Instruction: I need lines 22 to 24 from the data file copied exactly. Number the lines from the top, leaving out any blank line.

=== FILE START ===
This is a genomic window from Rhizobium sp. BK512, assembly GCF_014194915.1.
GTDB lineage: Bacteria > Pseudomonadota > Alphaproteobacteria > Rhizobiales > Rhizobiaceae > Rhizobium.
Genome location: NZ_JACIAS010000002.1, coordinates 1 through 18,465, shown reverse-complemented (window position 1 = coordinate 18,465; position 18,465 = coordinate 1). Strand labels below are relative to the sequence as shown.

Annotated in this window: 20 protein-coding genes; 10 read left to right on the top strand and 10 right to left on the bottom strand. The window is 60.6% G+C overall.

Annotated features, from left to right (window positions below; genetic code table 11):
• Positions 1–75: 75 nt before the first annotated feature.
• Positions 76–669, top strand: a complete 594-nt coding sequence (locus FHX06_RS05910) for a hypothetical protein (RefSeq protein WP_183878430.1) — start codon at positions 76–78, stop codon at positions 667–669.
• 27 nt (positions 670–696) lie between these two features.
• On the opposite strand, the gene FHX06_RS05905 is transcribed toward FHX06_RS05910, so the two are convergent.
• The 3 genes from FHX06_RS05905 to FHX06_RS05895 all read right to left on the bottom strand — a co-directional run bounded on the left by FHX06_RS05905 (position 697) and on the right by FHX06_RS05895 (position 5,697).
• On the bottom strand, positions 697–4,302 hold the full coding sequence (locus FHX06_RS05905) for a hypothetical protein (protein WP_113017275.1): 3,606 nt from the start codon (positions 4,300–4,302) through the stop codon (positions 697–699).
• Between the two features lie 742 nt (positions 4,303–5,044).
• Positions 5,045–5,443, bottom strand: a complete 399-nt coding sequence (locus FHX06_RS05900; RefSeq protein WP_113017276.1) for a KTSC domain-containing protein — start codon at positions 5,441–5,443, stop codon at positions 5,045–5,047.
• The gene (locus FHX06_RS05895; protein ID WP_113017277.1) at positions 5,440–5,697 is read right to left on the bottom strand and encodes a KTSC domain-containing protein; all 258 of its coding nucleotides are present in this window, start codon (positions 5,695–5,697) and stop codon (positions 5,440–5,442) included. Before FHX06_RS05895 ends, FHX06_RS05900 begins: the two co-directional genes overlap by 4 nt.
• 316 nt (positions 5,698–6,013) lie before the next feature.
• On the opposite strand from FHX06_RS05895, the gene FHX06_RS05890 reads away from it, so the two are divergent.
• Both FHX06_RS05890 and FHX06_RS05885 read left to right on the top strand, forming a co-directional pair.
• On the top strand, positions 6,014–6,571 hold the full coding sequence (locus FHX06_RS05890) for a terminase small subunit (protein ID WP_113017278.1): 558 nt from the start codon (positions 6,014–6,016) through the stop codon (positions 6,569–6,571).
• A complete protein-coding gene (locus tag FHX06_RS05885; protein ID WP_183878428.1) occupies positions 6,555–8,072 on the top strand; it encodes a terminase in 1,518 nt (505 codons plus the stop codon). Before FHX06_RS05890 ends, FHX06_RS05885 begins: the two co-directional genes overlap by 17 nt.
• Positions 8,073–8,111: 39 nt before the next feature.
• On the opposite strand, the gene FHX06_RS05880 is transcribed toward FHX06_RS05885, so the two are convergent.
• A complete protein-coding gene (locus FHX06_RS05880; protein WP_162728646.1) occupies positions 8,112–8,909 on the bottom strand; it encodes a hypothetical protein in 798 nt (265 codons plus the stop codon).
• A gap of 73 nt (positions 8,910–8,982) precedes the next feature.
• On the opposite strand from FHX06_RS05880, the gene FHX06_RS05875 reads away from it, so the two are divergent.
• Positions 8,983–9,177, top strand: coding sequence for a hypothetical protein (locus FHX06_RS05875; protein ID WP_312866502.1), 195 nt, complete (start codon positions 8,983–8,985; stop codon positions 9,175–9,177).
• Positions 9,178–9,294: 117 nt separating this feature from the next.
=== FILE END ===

• A complete protein-coding gene (locus FHX06_RS05880; protein WP_162728646.1) occupies positions 8,112–8,909 on the bottom strand; it encodes a hypothetical protein in 798 nt (265 codons plus the stop codon).
• A gap of 73 nt (positions 8,910–8,982) precedes the next feature.
• On the opposite strand from FHX06_RS05880, the gene FHX06_RS05875 reads away from it, so the two are divergent.